There is a multitude of reasons for a positive D Dimer result including malignancy, inflammation, VTE and increasing age. Inappropriate use of the test may lead to inappropriate radiological procedures which are not without risk. There is also the issue of ordering tests that do not impact on patient care. This is becoming more of an issue of late, in these times of austerity when laboratory medicine services are being forced to make large budget cuts.
In summery, The limitations of the test must be fully understood by those ordering it to use it most effectively.
Competing interests: None declared
Mercy University Hospital, Grenville Place, Cork, Ireland
Click to like:
The study by Schouten and colleagues are very much welcome in the current environment of increasing investigations for diagnosing venous thromboembolism . However, one of the messages from this study which needs to be stressed is the need for a thorough clinical evaluation first and then, the D-dimer. Reliability on the D-dimer in isolation can have problems especially since there is evidence in the literature for thromboembolic episodes occurring in the context of normal D-dimer [2,3].
There are several possible explanations for this rare combination. The levels of D-dimer increase in the circulation due to the breakdown of the fibrin-bound clots. Very often, individuals present with lower limb thrombosis many days after their initial symptoms (related to thrombosis) had commenced. The clot breakdown in these cases may have ceased by the time they arrive for medical attention and the result would be a normal D-dimer. Secondly, in the patients who receive anticoagulation treatment sometimes before the hospital assessment is undertaken (patients who have problems with transport, or from the hospice, started on anticoagulation empirically), inhibition of clot lysis can cause normal D-dimer. This phenomenon has been noted to occur within 24 hours after receiving heparin therapy . It is also important to bear in mind that a normal cut-off of D-dimer is arbitrary and may not be applicable to every individual, since the fibrinolytic breakdown capacity varies between individuals. This is exemplified by the report in pregnancy of deep vein thrombosis and normal D-dimer . In most cases of pregnancy, D-dimer levels are usually elevated. Lastly, there is the issue of wide variability between many different D-dimer assays . Each hospital should take into consideration the appropriate cut-off suited for the assay and setting before they can attribute a level as suggested in the present study.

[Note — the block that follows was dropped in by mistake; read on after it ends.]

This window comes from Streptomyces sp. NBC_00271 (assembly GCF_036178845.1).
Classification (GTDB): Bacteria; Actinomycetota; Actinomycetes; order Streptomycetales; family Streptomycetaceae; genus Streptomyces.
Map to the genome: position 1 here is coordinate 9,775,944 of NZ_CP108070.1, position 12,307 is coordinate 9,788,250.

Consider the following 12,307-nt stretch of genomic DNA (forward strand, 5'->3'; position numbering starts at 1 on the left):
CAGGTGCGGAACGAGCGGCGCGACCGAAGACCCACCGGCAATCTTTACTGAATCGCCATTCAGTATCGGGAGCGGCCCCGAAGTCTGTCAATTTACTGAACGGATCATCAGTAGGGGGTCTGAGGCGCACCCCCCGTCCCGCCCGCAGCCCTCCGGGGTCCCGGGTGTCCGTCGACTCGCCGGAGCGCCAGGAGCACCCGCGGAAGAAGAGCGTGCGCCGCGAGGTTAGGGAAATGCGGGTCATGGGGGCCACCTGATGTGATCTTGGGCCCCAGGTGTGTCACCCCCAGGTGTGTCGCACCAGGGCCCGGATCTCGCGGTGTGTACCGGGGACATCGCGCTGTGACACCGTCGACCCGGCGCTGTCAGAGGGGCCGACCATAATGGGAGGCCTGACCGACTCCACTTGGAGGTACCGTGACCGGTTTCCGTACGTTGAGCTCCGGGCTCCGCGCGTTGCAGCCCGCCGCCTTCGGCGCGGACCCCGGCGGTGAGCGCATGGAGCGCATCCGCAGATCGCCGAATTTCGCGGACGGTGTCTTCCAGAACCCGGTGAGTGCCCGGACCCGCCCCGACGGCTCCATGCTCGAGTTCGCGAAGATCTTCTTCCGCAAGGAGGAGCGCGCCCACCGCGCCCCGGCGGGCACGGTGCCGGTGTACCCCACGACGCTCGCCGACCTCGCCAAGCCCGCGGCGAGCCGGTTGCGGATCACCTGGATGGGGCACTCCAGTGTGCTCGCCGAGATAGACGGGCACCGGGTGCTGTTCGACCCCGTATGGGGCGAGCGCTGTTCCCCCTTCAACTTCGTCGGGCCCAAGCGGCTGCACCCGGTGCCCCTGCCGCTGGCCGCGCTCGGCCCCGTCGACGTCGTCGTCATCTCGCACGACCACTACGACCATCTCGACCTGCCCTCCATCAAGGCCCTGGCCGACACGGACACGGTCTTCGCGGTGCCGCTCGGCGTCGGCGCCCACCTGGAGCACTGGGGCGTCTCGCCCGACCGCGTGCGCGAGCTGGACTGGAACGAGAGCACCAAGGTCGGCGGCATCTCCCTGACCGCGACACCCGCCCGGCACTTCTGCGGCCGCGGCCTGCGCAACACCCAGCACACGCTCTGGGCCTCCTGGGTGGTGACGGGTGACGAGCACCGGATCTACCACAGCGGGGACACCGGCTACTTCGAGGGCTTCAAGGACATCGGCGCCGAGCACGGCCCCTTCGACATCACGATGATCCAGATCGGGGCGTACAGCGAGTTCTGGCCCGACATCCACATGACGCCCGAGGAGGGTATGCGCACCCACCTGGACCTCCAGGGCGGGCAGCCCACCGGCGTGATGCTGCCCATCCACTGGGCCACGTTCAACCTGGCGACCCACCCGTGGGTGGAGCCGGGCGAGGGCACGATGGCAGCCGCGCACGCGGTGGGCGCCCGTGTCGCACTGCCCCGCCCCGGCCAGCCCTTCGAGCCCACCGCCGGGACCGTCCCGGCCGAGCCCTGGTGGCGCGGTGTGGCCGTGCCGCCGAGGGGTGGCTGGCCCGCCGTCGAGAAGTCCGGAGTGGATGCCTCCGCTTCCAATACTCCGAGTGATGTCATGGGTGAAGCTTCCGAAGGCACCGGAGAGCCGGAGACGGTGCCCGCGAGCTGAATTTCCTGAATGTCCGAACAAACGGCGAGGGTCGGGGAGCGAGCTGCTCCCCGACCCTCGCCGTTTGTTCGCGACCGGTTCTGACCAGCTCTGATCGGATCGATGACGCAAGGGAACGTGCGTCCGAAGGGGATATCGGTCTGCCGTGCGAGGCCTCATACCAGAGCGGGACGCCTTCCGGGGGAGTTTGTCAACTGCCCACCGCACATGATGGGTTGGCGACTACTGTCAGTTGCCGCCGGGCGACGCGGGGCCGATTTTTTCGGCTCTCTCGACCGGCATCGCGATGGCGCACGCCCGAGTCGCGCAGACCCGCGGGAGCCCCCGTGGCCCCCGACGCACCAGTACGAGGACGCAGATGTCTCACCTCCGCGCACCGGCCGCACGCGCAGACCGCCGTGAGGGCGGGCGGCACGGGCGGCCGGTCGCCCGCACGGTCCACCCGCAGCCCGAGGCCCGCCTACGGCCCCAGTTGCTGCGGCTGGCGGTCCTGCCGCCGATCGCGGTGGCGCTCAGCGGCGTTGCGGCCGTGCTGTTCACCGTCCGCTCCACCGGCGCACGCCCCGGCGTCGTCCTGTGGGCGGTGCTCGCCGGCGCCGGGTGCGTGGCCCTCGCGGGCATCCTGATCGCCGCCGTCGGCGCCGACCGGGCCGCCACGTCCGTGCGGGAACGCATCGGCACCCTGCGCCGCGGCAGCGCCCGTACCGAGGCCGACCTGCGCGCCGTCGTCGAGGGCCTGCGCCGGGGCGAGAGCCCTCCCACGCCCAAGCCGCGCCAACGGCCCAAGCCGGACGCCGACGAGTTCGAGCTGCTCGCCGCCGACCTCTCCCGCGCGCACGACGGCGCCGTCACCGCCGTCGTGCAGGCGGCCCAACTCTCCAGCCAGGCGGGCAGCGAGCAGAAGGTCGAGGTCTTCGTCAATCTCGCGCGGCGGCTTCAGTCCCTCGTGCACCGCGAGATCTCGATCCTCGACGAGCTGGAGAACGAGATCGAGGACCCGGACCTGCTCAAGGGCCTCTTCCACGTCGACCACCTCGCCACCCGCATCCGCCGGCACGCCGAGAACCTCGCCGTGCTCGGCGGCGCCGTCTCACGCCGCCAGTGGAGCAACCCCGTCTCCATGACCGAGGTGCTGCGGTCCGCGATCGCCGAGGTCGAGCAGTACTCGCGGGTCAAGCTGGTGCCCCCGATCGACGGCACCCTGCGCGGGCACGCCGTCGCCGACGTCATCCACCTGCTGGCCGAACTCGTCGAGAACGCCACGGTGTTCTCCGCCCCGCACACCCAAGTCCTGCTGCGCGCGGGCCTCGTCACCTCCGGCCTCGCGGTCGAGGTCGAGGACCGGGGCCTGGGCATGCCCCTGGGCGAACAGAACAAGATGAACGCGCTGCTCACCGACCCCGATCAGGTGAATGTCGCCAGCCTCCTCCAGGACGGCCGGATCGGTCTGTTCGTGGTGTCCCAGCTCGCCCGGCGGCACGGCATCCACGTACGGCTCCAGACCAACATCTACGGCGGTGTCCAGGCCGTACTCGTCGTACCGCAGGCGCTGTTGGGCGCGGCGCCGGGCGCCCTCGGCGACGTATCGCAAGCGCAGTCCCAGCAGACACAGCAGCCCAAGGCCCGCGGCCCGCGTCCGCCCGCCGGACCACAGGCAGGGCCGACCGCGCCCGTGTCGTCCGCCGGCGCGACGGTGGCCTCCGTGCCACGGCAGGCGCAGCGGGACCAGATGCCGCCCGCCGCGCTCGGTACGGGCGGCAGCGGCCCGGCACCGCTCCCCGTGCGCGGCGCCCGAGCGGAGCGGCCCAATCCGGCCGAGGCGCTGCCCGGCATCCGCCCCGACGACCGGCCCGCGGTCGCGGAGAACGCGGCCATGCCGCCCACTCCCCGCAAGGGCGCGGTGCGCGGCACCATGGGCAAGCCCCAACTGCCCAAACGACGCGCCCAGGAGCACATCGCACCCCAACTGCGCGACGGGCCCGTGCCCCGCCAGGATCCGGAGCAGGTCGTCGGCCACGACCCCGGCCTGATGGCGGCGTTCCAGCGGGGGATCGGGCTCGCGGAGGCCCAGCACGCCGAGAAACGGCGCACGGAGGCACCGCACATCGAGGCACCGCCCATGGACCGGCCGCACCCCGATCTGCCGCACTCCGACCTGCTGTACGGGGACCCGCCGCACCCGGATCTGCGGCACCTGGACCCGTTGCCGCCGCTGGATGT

In summary, there is no alternative to good clinical assessment in the exclusion of venous thromboembolism and D-dimer level is only a useful adjunct.
1.Schouten HJ, Koek HL, Oudega R, Geersing GJ, Janssen KJ, van Delden JJ, Moons KG. Validation of two age dependent D-dimer cut-off values for exclusion of deep vein thrombosis in suspected elderly patients in primary care: retrospective, cross sectional, diagnostic analysis. BMJ. 2012;344:e2985.
2. Kutinsky I, Blakley S, Roche V. Normal D-dimer levels in patients with pulmonary embolism. Arch Intern Med. 1999;159(14):1569-72.
3. To MS, Hunt BJ, Nelson-Piercy C. A negative D-dimer does not exclude venous thromboembolism (VTE) in pregnancy. J Obstet Gynaecol. 2008;28(2):222-3.
4. Couturaud F, Kearon C, Bates SM, Ginsberg JS. Decrease in sensitivity of D-dimer for acute venous thromboembolism after starting anticoagulant therapy. Blood Coagul Fibrinolysis. 2002;13(3):241-6.
5. Goodacre S, Sampson FC, Sutton AJ, Mason S, Morris F.Variation in the diagnostic performance of D-dimer for suspected deep vein thrombosis.QJM. 2005;98(7):513-27.
Competing interests: None declared
Manchester Royal Infirmary, Oxford road, Manchester, M13 9WL
Click to like: